Cady. Danny must now find another father figure on which to bestow
her "erotic and envious love" (Stevenson, supra).
Max Cady is a complex character. One of the first scenes in which
viewer is permitted to appraise him in a private moment is a
brutal rape scene of a woman, Lori, with whom Sam is having an
affair. Cady handcuffs her hands behind her back and then bites
a piece out of her cheek. This act is certainly more than symbolically
fixating at an oral stage, it is an outright demonstration of
Freud's oral-sadistic character. Throughout the movie, Max Cady
smokes a large cigar. This is an activity from which he derives
a great deal of pleasure, and another indication of his fixation
at the oral stage.
Cady then becomes a menace to Sam and his family. Danny is made
privy to his identity and thereby the danger he poses. However,
he is able to capitalize on Danny's sexual development in the
genital stage and her fixation at the phallic stage. Cady poses
as her drama teacher and on the phone instructs her to "[u]se
all that negativity. Go with it. The awkwardness you feel when
you're walking down the street and some leering fools make fun
of your sexuality, the turmoil you feel, when you feel extra
bad when that time of the month comes around." Certainly,
any young girl is uncomfortable when she first becomes aware
of herself as a sexual object, or when confronted by changes
in her body. It was thus not difficult for Cady to judge that
these would also be areas of anxiety for Danny. He then talks
about "[t]he anger you feel at your mom and dad. They won't
let you grow up [to] be a woman. Go with it. Put that anger to
work." Certainly Danny has a great deal of anger against
her mother, stemming from, to Freud, her perceived castration
and want to eliminate her mother, as well as from the shunned
love of her father. Cady tells her that "[y]ou can trust
me 'cause I'm a 'do right' man." Perhaps she has found her
substitute father figure.
Cady is able to lure Danny to an isolated theatre in her summer
school the next day. When they meet, the setting is very dark,
and Cady smokes marijuana. At this moment, he has repressed his
need of a large phallic symbol for another item that can be smoked,
and thus satisfy his fixation. This item is not threatening to
Danny, as she has smoked marijuana before, and now smokes with
Cady. However, her mother has reprimanded her for smoking, and
so this act "symbolizes her rebellion and alienation towards
her mother" (Associate Professor A. Acorn, personal communication,
University of Alberta, March 2003). Cady knows this and exploits
the rift between mother and daughter.
Cady begins to discuss books with sexual content. This is a subject
that should be of interest to Danny due to her genital stage
of development. He starts to build trust with her by recounting
the description of an erection from the book "Tropic of
Cancer". Danny says that she had to sneak the book off her
parents' shelf. He then begins to illuminate her hostility towards
her parents, which he has now confirmed she has. He tells her
that "[y]our parents don't want you to reach adult-hood".
He then senses that there is both enough trust of him, and hatred
of her parents, to divulge his real identity. He then reassures
her by saying that "[t]here's no anger between us. Just
the search for truth. Did you judge me? Did you get angry at
me when you caught me smoking the grass? But your parents judged
you." A short while later, he tells Danny "I think
I might have found a companion". This is excellent news
for Danny in her search for a father figure.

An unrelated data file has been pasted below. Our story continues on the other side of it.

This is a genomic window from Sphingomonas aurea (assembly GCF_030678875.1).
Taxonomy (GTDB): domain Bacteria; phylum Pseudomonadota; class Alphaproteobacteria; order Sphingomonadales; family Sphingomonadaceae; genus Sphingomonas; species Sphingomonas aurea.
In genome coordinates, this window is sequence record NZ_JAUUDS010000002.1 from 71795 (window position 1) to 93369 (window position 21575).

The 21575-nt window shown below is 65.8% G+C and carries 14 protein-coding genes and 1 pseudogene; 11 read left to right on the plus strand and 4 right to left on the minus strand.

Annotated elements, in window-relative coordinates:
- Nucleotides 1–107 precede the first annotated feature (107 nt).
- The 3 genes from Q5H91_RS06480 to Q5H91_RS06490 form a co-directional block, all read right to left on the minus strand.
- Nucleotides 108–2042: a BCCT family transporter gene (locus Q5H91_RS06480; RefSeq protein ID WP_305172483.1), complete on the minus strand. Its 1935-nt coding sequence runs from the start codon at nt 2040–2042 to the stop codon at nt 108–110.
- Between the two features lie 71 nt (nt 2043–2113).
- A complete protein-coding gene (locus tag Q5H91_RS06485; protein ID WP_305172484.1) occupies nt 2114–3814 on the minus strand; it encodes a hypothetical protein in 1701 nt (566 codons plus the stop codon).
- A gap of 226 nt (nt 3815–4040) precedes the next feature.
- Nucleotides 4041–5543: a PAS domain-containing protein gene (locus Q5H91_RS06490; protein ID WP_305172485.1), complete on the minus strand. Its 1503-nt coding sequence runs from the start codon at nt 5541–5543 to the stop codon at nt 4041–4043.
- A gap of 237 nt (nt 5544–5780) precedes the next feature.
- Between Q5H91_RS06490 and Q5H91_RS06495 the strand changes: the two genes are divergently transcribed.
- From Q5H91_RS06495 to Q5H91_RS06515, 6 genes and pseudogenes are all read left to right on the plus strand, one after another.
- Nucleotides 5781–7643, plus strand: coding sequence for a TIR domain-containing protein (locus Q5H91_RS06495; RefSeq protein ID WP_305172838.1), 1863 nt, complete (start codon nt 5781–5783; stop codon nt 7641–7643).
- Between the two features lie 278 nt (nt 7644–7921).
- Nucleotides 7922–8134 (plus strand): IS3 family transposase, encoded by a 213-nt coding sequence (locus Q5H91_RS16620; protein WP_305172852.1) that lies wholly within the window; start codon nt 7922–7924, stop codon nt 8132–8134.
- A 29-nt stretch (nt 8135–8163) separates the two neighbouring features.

Cady then asks to put his arm around her and she consents. She
feels safe. He touches her face and puts his thumb into her mouth.
She sucks on it- twice. This satisfies any regressed need for
oral fixation for both of them. They both passed through this
stage as children and know it well. In a stressful situation
such as that in which Danny found herself, there was a likelihood
of her regressing to this first stage in development. Additionally,
it is satisfying her want of "erotic and envious love"
(Stevenson ,supra) for a father figure and her curiosity of heterosexual
The next scene with Sam and Danny is when he bursts into her
room after learning she has spent time with Cady. Danny is having
a quiet moment alone, listening to music, as she lays on her
bed in her underwear. For Danny, it is a situation in which she
is comfortable and content. However, Sam yells at her to put
some clothes on, as she is "not a little kid anymore".
He has now forever crushed any hope of her seeing him as an outlet
for her love. Danny argues with him and says "[h]e didn't
force himself on me. I know you'd like to think he did. I think
he was just trying to make a connection with me." Sam responds
by yelling at her. He tells her "[n]o! You understand? No.
There will never be a connection between you and Max Cady. Did
he touch you?" Danny laughs and Sam tells her to "[w]ipe
that smile off your face!" He aggressively pushes his hand
over her mouth and pushes her violently into the bed. Danny starts
to cry. In sharp contrast, Max Cady had been so gentle with her,
filling all her unconscious needs and desires. Here her Father,
the man she should be bestowing her love on, is continually shunning
her and acting violently towards her. He violates her child-like
innocence by both telling her she is no longer a child and by
acting in such a hateful manner.
Following this incident, Max Cady is safe in the sense that Danny
feels betrayed by her Father and therefore uses Cady as a substitute
on which to endow her "erotic and envious love" (Stevenson,
supra). Taken in its entirety, the seduction of Danny is believable.
Yet it is also frightening to realize that viewers of the film
are subject to the same unconscious desires, and that the Max
Cadys of the world may be able to gain an advantage in their
psychotic relationships by exploiting unconscious mechanisms.
Posted May 23, 2003